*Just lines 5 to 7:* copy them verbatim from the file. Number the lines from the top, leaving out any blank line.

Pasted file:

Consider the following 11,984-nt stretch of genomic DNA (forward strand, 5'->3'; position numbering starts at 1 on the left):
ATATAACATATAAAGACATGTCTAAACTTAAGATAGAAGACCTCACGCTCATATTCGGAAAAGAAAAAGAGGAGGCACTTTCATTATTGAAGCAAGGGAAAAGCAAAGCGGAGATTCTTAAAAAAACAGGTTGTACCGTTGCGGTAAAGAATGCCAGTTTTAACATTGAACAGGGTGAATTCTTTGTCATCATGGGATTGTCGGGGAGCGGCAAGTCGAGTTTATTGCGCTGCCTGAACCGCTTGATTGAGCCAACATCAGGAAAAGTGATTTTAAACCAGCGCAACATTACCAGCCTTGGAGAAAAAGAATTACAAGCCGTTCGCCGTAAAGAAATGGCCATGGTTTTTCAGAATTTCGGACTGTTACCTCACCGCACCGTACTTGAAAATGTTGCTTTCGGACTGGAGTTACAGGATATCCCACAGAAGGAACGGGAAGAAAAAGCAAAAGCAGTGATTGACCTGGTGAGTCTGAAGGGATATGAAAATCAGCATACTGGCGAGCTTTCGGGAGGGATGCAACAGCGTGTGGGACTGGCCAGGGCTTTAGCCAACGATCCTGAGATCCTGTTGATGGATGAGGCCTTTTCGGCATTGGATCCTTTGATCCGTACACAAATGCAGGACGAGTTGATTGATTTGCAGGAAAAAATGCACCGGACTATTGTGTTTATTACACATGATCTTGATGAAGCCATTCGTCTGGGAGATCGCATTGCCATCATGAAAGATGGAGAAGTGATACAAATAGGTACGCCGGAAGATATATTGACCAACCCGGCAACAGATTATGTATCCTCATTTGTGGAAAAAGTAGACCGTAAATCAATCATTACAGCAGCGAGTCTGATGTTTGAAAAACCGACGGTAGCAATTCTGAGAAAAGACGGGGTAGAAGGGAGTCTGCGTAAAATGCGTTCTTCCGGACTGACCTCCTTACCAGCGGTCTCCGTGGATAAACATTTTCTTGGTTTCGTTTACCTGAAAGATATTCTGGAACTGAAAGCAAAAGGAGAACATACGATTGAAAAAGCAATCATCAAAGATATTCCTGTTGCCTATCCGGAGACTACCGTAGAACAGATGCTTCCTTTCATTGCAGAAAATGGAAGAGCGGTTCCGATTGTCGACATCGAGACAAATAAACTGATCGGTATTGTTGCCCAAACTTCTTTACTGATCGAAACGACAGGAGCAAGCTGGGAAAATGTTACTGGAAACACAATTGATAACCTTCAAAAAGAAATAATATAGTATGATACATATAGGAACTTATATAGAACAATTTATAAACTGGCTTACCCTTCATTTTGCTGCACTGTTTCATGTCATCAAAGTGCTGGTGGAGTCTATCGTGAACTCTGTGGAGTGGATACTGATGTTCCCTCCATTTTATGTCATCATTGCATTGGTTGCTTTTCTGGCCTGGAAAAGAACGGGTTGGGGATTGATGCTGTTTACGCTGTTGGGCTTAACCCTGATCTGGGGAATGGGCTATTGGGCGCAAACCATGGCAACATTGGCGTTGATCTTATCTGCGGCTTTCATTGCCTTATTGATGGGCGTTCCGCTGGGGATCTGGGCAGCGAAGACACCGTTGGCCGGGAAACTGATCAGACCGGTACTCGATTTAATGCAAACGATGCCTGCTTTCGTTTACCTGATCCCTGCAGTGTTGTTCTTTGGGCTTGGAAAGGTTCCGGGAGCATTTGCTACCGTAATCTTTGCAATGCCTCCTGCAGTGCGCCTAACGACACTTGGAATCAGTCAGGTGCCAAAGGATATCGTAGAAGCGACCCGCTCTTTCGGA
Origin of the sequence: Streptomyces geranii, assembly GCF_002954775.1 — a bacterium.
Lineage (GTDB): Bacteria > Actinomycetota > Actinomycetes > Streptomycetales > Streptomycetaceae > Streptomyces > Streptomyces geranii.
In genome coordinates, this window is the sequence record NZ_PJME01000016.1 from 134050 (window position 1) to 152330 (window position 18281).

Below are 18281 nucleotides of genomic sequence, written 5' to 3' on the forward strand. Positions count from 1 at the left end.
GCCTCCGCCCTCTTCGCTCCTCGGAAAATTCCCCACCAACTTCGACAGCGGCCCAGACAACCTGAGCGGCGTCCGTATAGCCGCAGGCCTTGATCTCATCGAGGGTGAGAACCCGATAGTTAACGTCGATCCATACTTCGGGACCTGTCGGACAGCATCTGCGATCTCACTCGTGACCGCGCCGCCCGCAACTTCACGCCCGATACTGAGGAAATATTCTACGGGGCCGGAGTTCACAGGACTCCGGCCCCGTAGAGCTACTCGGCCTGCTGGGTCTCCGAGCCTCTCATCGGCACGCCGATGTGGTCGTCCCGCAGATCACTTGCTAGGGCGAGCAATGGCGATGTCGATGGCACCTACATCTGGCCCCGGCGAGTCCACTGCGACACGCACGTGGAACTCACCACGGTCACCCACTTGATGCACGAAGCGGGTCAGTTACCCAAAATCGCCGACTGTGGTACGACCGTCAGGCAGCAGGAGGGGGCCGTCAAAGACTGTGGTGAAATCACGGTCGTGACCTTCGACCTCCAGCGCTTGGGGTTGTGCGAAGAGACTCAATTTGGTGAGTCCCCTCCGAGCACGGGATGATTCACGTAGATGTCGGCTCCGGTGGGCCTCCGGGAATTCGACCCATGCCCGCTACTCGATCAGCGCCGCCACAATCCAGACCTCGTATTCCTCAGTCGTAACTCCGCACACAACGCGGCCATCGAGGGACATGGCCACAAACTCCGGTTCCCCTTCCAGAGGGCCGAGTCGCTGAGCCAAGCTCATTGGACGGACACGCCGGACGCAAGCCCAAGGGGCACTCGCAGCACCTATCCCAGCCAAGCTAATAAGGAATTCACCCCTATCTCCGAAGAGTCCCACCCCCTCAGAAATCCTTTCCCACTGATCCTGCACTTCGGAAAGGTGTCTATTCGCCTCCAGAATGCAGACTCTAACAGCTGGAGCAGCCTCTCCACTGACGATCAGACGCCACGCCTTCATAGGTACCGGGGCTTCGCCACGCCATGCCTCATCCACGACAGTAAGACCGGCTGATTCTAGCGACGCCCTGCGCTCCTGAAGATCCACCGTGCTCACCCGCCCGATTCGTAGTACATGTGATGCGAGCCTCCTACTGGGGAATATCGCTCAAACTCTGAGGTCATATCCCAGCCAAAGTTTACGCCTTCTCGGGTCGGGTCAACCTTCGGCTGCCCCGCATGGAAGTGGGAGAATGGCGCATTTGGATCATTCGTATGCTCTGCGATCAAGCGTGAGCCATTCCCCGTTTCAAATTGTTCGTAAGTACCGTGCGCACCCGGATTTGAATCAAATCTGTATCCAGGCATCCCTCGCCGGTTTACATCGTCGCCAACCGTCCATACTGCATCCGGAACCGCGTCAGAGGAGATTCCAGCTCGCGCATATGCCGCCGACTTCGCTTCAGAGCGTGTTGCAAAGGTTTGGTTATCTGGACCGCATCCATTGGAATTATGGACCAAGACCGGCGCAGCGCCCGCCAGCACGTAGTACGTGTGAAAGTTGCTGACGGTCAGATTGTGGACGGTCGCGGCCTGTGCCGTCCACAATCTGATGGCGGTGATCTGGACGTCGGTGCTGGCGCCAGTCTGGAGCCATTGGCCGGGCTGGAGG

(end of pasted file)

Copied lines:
In genome coordinates, this window is the sequence record NZ_PJME01000016.1 from 134050 (window position 1) to 152330 (window position 18281).

Below are 18281 nucleotides of genomic sequence, written 5' to 3' on the forward strand. Positions count from 1 at the left end.
GCCTCCGCCCTCTTCGCTCCTCGGAAAATTCCCCACCAACTTCGACAGCGGCCCAGACAACCTGAGCGGCGTCCGTATAGCCGCAGGCCTTGATCTCATCGAGGGTGAGAACCCGATAGTTAACGTCGATCCATACTTCGGGACCTGTCGGACAGCATCTGCGATCTCACTCGTGACCGCGCCGCCCGCAACTTCACGCCCGATACTGAGGAAATATTCTACGGGGCCGGAGTTCACAGGACTCCGGCCCCGTAGAGCTACTCGGCCTGCTGGGTCTCCGAGCCTCTCATCGGCACGCCGATGTGGTCGTCCCGCAGATCACTTGCTAGGGCGAGCAATGGCGATGTCGATGGCACCTACATCTGGCCCCGGCGAGTCCACTGCGACACGCACGTGGAACTCACCACGGTCACCCACTTGATGCACGAAGCGGGTCAGTTACCCAAAATCGCCGACTGTGGTACGACCGTCAGGCAGCAGGAGGGGGCCGTCAAAGACTGTGGTGAAATCACGGTCGTGACCTTCGACCTCCAGCGCTTGGGGTTGTGCGAAGAGACTCAATTTGGTGAGTCCCCTCCGAGCACGGGATGATTCACGTAGATGTCGGCTCCGGTGGGCCTCCGGGAATTCGACCCATGCCCGCTACTCGATCAGCGCCGCCACAATCCAGACCTCGTATTCCTCAGTCGTAACTCCGCACACAACGCGGCCATCGAGGGACATGGCCACAAACTCCGGTTCCCCTTCCAGAGGGCCGAGTCGCTGAGCCAAGCTCATTGGACGGACACGCCGGACGCAAGCCCAAGGGGCACTCGCAGCACCTATCCCAGCCAAGCTAATAAGGAATTCACCCCTATCTCCGAAGAGTCCCACCCCCTCAGAAATCCTTTCCCACTGATCCTGCACTTCGGAAAGGTGTCTATTCGCCTCCAGAATGCAGACTCTAACAGCTGGAGCAGCCTCTCCACTGACGATCAGACGCCACGCCTTCATAGGTACCGGGGCTTCGCCACGCCATGCCTCATCCACGACAGTAAGACCGGCTGATTCTAGCGACGCCCTGCGCTCCTGAAGATCCACCGTGCTCACCCGCCCGATTCGTAGTACATGTGATGCGAGCCTCCTACTGGGGAATATCGCTCAAACTCTGAGGTCATATCCCAGCCAAAGTTTACGCCTTCTCGGGTCGGGTCAACCTTCGGCTGCCCCGCATGGAAGTGGGAGAATGGCGCATTTGGATCATTCGTATGCTCTGCGATCAAGCGTGAGCCATTCCCCGTTTCAAATTGTTCGTAAGTACCGTGCGCACCCGGATTTGAATCAAATCTGTATCCAGGCATCCCTCGCCGGTTTACATCGTCGCCAACCGTCCATACTGCATCCGGAACCGCGTCAGAGGAGATTCCAGCTCGCGCATATGCCGCCGACTTCGCTTCAGAGCGTGTTGCAAAGGTTTGGTTATCTGGACCGCATCCATTGGAATTATGGACCAAGACCGGCGCAGCGCCCGCCAGCACGTAGTACGTGTGAAAGTTGCTGACGGTCAGATTGTGGACGGTCGCGGCCTGTGCCGTCCACAATCTGATGGCGGTGATCTGGACGTCGGTGCTGGCGCCAGTCTGGAGCCATTGGCCGGGCTGGAGG